Date(s): Jan. 26 - Feb. 23
12:00 pm - 1:00 pm (Thursdays)
**This is an online (Zoom) class**
“Sorrow is a sustained note in the song of being alive. To be human is to know loss in its many forms … Acknowledging this reality enables us to find our way into the grace that lies hidden in sorrow.” — Francis Weller
We’ve all seen the documentary that shows us the world is ending.
On good days, it seems like there is a growing vocabulary of concern, a global response to meet the unprecedented reality of climate collapse. From the promising glow of new technologies to the resounding wake up call of international youth movements, there are resilient pockets of hope if you look for them.
And yet on bad days, even in the wide availability of creative solutions and collective efforts, there is a sharp undercurrent of grief – a foreboding sense of uncertainty and despair … Is it enough? Will we survive this?
As opposed to investigating what else there is for us to do about climate collapse or searching for the next frontline of eco-justice, this 4-week series invites participants to slow down and simply tend to the experience of grief — to listen to it and learn from it.
Can we discover grief as an ally? As a wild edge of activism? As a complete answer to the question of “what to do?” Can we relate to grief as a generative territory of imagination? Can we even find playfulness in grief?
What if grief is a gateway that reveals an entirely different set of questions about climate collapse?
Join us as we gently begin to explore some of these questions in a practice of deep listening. Weaving mindfulness, creative storytelling, group discussion, and self-compassion practices, we’ll co-create a space dedicated to honoring and processing grief, while lifting up some of the questions that often go unattended in a rush for solutions to climate collapse.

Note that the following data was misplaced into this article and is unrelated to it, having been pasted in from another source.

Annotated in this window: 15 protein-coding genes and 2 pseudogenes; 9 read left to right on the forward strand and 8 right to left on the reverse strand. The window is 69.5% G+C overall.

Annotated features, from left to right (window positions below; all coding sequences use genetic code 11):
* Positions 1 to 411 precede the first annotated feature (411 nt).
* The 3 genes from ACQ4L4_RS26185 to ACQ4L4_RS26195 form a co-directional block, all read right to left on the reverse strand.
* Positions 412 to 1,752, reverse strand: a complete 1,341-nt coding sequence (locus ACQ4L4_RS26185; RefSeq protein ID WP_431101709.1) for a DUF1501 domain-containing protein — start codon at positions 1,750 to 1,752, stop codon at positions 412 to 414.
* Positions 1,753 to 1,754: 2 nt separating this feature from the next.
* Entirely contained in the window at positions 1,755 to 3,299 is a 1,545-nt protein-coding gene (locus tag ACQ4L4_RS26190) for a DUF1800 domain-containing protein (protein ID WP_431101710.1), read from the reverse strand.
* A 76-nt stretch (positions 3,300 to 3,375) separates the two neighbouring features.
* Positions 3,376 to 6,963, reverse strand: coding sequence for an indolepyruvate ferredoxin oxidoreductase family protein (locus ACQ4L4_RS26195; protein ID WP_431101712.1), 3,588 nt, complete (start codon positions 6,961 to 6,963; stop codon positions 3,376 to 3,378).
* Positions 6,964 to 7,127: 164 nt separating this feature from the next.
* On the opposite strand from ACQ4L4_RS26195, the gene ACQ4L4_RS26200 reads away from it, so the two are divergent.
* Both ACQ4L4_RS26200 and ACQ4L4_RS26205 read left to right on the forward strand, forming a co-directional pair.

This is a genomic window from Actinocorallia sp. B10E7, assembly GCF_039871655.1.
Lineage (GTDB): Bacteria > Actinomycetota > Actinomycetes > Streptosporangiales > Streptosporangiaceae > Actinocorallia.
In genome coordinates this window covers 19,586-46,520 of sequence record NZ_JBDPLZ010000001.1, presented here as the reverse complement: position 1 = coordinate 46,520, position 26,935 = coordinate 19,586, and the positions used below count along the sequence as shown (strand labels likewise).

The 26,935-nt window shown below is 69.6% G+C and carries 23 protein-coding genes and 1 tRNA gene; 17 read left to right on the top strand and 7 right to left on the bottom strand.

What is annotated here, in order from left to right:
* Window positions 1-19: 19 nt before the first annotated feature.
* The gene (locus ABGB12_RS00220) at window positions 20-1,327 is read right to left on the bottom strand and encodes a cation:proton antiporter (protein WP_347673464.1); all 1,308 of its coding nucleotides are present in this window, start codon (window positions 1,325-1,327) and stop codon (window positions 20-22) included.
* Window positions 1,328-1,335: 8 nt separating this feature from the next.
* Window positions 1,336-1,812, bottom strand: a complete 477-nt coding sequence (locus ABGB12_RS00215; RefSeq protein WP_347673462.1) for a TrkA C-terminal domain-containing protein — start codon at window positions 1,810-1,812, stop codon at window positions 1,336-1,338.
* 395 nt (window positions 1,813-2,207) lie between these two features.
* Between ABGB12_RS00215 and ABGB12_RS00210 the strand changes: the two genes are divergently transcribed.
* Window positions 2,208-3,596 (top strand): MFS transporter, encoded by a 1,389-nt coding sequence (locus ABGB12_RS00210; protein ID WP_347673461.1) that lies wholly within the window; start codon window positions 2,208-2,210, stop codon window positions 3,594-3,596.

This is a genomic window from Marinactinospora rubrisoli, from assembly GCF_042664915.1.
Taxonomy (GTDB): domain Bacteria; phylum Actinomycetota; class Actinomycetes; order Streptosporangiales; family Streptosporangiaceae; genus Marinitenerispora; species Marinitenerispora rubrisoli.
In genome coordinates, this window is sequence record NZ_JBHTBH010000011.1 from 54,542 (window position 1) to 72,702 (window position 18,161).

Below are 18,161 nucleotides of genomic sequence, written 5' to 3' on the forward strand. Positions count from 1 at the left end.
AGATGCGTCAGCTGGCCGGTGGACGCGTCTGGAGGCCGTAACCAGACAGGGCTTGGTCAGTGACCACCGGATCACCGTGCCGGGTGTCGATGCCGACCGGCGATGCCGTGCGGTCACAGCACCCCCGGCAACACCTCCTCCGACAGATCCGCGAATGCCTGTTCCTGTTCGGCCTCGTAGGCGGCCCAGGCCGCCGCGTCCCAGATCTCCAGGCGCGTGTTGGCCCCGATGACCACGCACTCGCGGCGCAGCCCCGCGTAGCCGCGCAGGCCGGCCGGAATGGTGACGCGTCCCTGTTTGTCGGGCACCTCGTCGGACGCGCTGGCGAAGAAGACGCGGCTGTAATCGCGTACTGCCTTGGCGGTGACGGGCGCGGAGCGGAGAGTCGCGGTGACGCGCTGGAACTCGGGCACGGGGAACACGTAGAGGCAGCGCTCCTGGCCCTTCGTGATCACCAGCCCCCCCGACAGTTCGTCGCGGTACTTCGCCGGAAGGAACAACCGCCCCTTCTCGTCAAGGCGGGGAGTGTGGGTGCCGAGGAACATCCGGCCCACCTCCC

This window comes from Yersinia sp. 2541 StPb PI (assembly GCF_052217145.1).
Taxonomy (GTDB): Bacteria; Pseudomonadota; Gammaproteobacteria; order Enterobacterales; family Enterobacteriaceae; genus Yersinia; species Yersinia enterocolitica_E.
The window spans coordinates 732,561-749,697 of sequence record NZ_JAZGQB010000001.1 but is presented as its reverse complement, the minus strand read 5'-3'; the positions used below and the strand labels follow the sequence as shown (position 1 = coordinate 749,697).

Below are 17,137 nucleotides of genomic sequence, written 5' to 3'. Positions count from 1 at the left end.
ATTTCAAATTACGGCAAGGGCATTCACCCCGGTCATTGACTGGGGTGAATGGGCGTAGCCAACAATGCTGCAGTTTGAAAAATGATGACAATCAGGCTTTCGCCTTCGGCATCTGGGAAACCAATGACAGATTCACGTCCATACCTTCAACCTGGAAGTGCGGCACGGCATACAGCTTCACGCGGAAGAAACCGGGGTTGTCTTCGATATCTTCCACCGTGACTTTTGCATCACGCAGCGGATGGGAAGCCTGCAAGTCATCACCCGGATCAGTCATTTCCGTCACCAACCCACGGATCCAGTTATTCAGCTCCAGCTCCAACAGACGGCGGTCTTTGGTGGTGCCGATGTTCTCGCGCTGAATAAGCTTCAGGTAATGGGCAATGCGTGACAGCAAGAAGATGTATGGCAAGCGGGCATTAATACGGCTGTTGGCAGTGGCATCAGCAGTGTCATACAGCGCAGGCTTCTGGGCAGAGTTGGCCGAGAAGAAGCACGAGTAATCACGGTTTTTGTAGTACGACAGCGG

In slowing down, we might discover that sites of creative wellness grow in the wilds just beyond our deepest sorrow.
Let’s practice together.
Nico Cary (he/him) is a dharma and medicine path practitioner, mindfulness teacher, writer and interdisciplinary artist. He received his BA from UC Berkeley’s Interdisciplinary Studies Field School, specializing in cognitive linguistics. He is currently a Garrison Institute Fellow, and his multimedia installations on collective grieving processes have been featured at the Smithsonian and can now be seen as a part of The Healing Project at Yerba Center for the Arts in San Francisco. While engaged in a deeply fulfilling artistic career, Nico also proudly serves as a mindfulness facilitator for InsightLA and a teacher at Mindful USC. He is interested in the many different vocabularies of healing and the holding capacity of mindfulness, particularly as it relates to embodied activism and creative ecosystems.